Trump administration can regulate testing commitment to green card in most states, court rules

A federal appellate court on Wednesday overturned an order that blocked the nationwide implementation of a controversial wealth test for green cards and immigrant visas, allowing the Trump administration to pursue policies in every state except New York, Connecticut and Vermont.

The court overturned last month’s ruling in part by a federal judge in New York who said the so-called “public charge” test was a national effort to contain the coronavirus by discouraging immigrants from seeking public assistance. , including medical treatment, to request during the pandemic. .

U.S. Circuit Judge Peter Hall gave no reason in his order with one paragraph, which had imposed lower court information in every state except New York, Connecticut and Vermont. All three of those states had sued the Trump administration over the public charge rule.

Wednesday’s order is a temporary victory for the Trump administration and its public charge policy, the most severe restriction on legal immigration in recent years. The ordinance by the U.S. Department of Homeland Security gives immigration officials more power to deny green card applications to people who have been found to trust – or risk being trusted – with the help of the government, such as housing permits and food stamps.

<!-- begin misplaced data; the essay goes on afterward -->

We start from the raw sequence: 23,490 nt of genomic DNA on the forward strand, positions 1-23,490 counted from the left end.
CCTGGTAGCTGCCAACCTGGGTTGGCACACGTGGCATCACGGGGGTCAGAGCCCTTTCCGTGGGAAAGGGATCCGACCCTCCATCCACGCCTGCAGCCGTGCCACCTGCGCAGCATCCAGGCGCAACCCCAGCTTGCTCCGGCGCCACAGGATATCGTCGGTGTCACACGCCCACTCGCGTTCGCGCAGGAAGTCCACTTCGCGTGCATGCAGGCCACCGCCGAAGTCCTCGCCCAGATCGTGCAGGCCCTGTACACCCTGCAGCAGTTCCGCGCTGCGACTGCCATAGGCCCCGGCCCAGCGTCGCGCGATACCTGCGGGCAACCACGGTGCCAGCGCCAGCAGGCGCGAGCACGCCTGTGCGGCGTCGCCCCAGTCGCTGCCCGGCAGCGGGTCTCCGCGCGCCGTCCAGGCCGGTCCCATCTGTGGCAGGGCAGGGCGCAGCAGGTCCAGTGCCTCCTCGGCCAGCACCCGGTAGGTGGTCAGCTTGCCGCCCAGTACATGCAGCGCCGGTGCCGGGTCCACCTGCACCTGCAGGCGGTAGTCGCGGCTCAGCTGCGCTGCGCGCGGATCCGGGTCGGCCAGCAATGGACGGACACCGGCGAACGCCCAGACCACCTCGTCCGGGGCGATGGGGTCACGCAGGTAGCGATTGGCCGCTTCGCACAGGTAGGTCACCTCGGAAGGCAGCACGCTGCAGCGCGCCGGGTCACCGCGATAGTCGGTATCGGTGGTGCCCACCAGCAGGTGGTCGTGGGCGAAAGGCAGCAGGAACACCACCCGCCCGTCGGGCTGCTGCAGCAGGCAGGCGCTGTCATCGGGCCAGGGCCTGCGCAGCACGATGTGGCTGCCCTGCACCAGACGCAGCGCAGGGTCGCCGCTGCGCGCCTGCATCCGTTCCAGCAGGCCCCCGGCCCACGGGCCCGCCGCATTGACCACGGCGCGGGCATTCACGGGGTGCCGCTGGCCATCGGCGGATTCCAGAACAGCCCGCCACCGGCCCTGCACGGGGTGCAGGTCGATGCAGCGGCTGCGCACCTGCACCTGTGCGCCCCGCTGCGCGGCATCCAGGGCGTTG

The rule was due to be implemented in October 2019 – but orders of federal judges delayed its enforcement until this February, after the Supreme Court intervened and upheld lower court rights.

In April, attorneys general in New York, Connecticut and Vermont asked the Supreme Court to reconsider its decision, saying the regulation on public charge affected immigrant communities by the spreading coronavirus. The High Court denied her request, but left open the possibility for the states to pursue boredom in lower courts.

The states made statements by doctors, local officials and lawyers who said immigrants in the country feared they could jeopardize their immigration status by seeking medical treatment and government assistance during the pandemic.

Citing these statements, U.S. Judge George Daniels ruled in late July that the policy should be halted as long as there was a national emergency report on the virus, saying the regulation presented immigrants an “impossible choice between health and personal safety hazard as their immigration status” . “

U.S. Citizenship and Immigration Services, which governs the public charge rule, did not immediately respond to a request for comment on the new ruling.

Daniels also stopped in July the version of the State Department of the Public Charge Rule, which applies to people abroad who apply for immigrant visas. The rules require officers to determine if potential immigrants are likely to become a ‘public charge’ by analyzing their wealth, age, educational skills, English language proficiency, health and other factors.